web analytics
October 31, 2014 / 7 Heshvan, 5775
At a Glance
Sponsored Post
Meir Panim with Soldiers 5774 Roundup: Year of Relief and Service for Israel’s Needy

Meir Panim implements programs that serve Israel’s neediest populations with respect and dignity. Meir Panim also coordinated care packages for families in the South during the Gaza War.

A Meeting In Miami


Huge crystal chandeliers sparkled with points of light that shone like diamonds. Hundreds of ornate, gilded chairs had been arranged on the ballroom’s thick, blue and brown carpet in the palatial Miami Beach hotel. This elegant space had been converted into a temporary synagogue for the holiday.

Guests marking the first day of Passover packed the shul and vacant places were quickly becoming scarce, especially on the men’s side of the mechitzah.

In unison my husband Abe and the stranger seated to his right greeted a slight, older man who was attempting to locate an available chair somewhere closer to the front, perhaps because of a hearing problem.

“A Polisher,” the neighbor, dressed in a black silk coat, casually mentioned to Abe. He lifted his chin to indicate the seat-seeker. “I myself am a Galicianer,” he said smiling.

“Oh, really?” my husband asked, gazing at the man with greater interest. “From where in Galicia?”

Abe is president of the Chrzanower Society, and he is always attuned to the possibility of meeting landsleit or their children.

“I’m Henri R.,” the man continued, extending his hand. “I was born in Belgium after the war, but my mother and father came from Chrzanow.”

“I am from Chrzanow,” my husband declared, his voice rising. “What were the names of your parents?” Abe turned sideways to face this newly discovered kinsman with a smiling, friendly face.

Henri quickly supplied two familiar names.

“You’re kidding!” Abe exclaimed in delighted amazement. “Your grandfather, your mother’s father, was my rebbe during the war!”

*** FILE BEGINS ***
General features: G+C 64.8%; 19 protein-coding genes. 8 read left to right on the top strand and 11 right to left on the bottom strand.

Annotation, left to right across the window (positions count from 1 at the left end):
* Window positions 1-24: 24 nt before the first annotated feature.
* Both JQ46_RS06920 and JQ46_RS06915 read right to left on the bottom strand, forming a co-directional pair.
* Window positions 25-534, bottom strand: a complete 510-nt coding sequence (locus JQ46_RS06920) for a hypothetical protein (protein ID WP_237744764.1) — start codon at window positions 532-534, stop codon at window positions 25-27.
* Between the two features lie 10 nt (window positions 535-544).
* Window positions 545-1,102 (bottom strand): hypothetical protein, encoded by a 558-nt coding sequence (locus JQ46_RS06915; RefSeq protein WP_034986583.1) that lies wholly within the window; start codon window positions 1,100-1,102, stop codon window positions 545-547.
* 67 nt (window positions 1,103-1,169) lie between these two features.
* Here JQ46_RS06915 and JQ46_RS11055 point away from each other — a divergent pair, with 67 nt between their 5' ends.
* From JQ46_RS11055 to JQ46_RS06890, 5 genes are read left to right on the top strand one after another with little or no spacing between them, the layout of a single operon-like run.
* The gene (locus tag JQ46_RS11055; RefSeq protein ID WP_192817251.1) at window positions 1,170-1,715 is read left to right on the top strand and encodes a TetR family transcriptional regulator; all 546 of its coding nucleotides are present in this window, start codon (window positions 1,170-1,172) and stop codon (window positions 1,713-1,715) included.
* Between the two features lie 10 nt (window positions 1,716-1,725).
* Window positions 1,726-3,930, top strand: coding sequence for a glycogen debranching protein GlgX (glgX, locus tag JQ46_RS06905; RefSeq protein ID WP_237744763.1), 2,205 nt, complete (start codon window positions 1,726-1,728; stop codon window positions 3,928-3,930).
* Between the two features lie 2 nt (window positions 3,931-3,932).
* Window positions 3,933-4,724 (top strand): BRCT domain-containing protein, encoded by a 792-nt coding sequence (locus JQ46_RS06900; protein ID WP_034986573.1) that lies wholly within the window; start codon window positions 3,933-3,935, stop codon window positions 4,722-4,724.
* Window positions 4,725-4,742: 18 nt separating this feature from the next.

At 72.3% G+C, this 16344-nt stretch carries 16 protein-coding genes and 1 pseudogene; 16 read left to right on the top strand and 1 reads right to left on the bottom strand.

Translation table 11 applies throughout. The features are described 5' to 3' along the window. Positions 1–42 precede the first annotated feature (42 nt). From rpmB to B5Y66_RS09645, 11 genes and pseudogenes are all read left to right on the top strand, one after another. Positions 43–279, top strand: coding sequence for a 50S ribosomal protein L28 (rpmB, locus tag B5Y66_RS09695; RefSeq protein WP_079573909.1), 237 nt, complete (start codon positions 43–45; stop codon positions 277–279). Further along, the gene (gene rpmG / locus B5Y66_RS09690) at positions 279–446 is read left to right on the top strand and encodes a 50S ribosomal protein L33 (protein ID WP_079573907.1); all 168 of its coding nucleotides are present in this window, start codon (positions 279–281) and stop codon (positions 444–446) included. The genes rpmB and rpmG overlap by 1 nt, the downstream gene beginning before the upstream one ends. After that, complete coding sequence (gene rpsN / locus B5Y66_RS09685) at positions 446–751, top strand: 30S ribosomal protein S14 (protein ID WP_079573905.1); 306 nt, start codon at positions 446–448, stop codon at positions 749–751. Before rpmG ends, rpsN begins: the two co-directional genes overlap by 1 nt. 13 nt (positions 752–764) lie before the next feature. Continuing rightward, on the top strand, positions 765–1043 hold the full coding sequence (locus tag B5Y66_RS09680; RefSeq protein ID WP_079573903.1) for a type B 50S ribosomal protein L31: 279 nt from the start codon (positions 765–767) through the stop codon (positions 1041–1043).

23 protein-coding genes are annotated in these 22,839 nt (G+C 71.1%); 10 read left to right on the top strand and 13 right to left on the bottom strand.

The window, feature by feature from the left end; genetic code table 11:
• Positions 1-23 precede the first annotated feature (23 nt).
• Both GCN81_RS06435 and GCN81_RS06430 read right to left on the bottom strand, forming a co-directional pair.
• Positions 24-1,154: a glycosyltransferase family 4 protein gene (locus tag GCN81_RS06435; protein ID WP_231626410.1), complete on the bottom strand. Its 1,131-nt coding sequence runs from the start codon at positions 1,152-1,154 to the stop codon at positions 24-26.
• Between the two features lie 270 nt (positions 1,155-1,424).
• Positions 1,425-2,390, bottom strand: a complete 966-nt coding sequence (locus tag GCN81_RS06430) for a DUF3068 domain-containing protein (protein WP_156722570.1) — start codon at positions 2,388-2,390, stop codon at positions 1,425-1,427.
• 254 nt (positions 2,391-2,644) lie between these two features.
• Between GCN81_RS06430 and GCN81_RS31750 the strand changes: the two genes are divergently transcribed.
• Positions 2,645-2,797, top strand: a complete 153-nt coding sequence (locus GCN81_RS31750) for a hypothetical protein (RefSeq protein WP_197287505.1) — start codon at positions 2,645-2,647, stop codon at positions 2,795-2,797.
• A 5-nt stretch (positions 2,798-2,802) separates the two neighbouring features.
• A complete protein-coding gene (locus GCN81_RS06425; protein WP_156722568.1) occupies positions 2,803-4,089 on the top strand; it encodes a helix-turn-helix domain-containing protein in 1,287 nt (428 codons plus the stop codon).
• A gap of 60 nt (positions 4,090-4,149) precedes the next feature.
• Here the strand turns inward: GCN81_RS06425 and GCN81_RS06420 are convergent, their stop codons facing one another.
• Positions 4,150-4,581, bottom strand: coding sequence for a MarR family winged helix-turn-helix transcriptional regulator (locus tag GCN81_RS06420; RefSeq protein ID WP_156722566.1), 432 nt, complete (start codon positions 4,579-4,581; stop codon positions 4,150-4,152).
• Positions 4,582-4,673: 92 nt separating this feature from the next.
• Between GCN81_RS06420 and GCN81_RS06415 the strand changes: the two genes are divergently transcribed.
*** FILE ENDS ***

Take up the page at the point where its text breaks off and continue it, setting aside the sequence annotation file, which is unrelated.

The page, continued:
This erudite scholar had taught in the famous Yeshiva Keser Torah before the Shoah. During the German occupation, when the great yeshiva was shuttered by the Nazis, Rabbi Chaim Tobias taught small groups of young boys. My husband still remembered how they had studied Gemara and commentaries, and had learned from the great teacher who was later martyred at Auschwitz.

What were the chances, except through hashgachah pratis, that in this vast sea of white talleisim Abe would be seated next to his rebbe’s grandson, and that this Chrzanower einekel would be able to hear about the greatness of his grandfather directly from one who had been privileged to bask in the light of this brilliant scholar? What were the odds that Abe would have the zechut to behold a descendant of his teacher, and to joyously ascertain that he had followed in the path of his illustrious grandfather?

On Pesach, a holiday of miracles, one can only conclude that as we come closer to Hashem, many wondrous happenings are possible.

About the Author:

If you don't see your comment after publishing it, refresh the page.

Our comments section is intended for meaningful responses and debates in a civilized manner. We ask that you respect the fact that we are a religious Jewish website and avoid inappropriate language at all cost.